inferences in his favor." Aslanidis v. United States Lines, Inc., 7 F.3d 1067,
1072 (2d Cir.1993). This case follows in a long line of cases brought by
individual employees caught up in a reduction-in-force. See, e.g., Woroski, 31
F.3d 105; Gallo, 22 F.3d 1219; Montana v. First Fed. Sav. & Loan Ass'n of
Rochester, 869 F.2d 100 (2d Cir.1989). Given the "minimal requirements" for
establishing a prima facie case of employment discrimination, St. Mary's Honor
Ctr. v. Hicks, --- U.S. ----, ----, 113 S.Ct. 2742, 2747, 125 L.Ed.2d 407 (1993),
and the ease with which employers can point to the down-sizing procedure to

justify any single termination, these cases often turn on whether a plaintiff has
established that the rationale offered was a mere pretext for age discrimination.
To defeat the employer's motion for summary judgment, "a plaintiff must show
that there is a material issue of fact as to whether (1) the employer's asserted
reason for discharge is false or unworthy of belief and (2) more likely than not
the employee's age was the real reason for the discharge." Woroski, 31 F.3d at
108-09 (citing Hicks, --- U.S. at ----, 113 S.Ct. at 2752). A grant of summary
judgment is proper only if the evidence of discriminatory intent is so slight that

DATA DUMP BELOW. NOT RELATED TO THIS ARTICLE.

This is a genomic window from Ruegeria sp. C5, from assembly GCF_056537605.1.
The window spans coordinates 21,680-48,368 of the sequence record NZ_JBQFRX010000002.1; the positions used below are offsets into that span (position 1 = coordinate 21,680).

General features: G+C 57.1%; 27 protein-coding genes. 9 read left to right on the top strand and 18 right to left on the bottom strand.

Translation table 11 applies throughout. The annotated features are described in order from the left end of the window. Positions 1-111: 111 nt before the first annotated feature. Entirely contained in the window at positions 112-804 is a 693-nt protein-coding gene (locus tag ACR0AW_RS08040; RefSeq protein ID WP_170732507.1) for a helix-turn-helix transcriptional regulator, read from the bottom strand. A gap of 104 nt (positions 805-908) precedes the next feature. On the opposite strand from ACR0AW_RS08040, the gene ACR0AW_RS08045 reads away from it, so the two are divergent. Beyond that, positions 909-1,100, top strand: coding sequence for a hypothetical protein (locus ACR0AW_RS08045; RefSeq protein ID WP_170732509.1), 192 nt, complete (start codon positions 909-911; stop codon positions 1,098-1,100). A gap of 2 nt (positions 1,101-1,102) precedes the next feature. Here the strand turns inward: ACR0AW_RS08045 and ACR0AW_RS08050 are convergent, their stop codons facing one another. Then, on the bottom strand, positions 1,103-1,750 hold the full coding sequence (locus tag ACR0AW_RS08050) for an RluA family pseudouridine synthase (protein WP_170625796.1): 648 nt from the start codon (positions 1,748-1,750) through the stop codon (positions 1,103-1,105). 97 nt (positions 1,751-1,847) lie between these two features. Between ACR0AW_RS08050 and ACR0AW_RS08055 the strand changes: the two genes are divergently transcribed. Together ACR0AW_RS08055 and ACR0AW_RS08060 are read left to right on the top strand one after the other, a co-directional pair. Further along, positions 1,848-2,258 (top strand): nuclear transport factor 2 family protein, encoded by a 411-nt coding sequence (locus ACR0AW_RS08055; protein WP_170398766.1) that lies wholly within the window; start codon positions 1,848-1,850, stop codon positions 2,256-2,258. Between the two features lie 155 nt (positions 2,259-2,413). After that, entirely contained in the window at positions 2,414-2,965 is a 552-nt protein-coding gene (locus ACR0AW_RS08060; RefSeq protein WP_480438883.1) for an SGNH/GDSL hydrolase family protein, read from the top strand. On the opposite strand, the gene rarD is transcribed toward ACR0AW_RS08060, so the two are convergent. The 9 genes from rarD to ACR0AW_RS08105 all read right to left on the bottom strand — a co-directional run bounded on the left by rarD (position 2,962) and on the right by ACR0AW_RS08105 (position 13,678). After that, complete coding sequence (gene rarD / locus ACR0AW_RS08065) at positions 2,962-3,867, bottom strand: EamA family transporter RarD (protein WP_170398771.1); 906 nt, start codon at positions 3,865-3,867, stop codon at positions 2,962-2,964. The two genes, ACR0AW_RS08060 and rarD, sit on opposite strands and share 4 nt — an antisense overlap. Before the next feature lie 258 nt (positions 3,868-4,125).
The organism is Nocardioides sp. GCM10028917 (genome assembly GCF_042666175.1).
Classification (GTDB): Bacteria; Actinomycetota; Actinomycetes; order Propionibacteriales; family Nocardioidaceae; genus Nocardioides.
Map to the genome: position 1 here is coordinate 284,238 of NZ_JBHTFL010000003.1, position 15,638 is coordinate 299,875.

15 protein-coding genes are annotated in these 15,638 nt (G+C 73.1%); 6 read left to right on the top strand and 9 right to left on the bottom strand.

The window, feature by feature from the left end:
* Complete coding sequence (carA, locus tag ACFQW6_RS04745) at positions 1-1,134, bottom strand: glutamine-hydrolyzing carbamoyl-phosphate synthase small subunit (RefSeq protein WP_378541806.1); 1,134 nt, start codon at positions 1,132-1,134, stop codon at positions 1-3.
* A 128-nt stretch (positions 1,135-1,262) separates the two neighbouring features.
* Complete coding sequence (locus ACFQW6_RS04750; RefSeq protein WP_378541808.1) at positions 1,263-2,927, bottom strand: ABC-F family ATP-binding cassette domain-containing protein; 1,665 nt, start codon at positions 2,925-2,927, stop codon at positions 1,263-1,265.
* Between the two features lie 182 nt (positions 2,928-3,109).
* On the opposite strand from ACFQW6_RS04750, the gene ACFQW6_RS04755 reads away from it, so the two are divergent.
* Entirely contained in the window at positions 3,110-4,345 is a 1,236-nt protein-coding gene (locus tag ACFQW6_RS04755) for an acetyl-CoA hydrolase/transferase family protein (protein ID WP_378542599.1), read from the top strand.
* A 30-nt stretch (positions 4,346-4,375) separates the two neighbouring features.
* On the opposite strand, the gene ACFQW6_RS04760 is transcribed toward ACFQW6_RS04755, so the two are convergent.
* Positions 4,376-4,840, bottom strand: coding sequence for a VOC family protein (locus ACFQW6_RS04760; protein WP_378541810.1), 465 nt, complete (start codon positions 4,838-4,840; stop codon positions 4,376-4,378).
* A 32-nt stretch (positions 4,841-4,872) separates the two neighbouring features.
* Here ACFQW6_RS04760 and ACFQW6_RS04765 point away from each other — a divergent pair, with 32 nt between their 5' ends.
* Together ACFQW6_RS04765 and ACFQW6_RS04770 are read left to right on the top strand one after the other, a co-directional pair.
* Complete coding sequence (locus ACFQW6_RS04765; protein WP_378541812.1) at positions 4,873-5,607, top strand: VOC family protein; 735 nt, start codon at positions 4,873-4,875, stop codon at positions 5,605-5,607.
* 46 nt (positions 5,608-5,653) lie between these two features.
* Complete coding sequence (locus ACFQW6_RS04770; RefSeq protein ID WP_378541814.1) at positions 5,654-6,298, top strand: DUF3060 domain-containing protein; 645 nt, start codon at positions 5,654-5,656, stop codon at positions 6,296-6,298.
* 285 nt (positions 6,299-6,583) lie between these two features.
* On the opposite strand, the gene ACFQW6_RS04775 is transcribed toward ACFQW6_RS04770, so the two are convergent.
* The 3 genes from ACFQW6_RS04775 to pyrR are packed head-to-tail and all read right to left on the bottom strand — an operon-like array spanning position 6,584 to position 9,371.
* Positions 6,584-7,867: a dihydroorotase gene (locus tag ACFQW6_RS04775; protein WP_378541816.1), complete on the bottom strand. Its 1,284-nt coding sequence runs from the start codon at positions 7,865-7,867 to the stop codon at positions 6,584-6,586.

no rational jury could find in plaintiff's favor. Gallo, 22 F.3d at 1224.

The burden of establishing a prima facie case is a "modest one," Woroski, 31

F.3d at 109, but it has substance nevertheless. Viola easily established the first
three elements of his prima facie case. Viola was dismissed at the age of 57,
which places him within the group protected under the ADEA.1 He adequately
demonstrated his qualification for the position he held--Expeditor--as well as
for the post-reorganization position of Coordinator-Expeditor which was filled
eleven months after Viola was fired.


As to the final element of his prima facie case (evidence which could lead to an
inference of age discrimination), Viola offered his performance reports and his
sworn deposition in which he described chronologically the events surrounding
his dismissal. Viola argues that an inference of age discrimination may be
drawn from the following facts: (1) Viola received his only poor performance
review in twelve years of employment four months before his discharge; (2) at
about the same time that PMSNA decided to implement a reduction in force,
the company filled a recently vacant position with a younger employee
(Pacowta) rather than leave it vacant; and (3) within a year following Viola's
dismissal, PMSNA hired a new employee as a Coordinator Expeditor in a
related department. The district court did not determine whether this showing
was sufficient for a prima facie case, holding that, in any event, Viola failed to
carry his burden of establishing that age was a factor in his discharge. We
conclude that the circumstantial evidence, little as it is, is more than
speculative. See, e.g., Meiri v. Dacon, 759 F.2d 989 (2d Cir.) (dismissing Title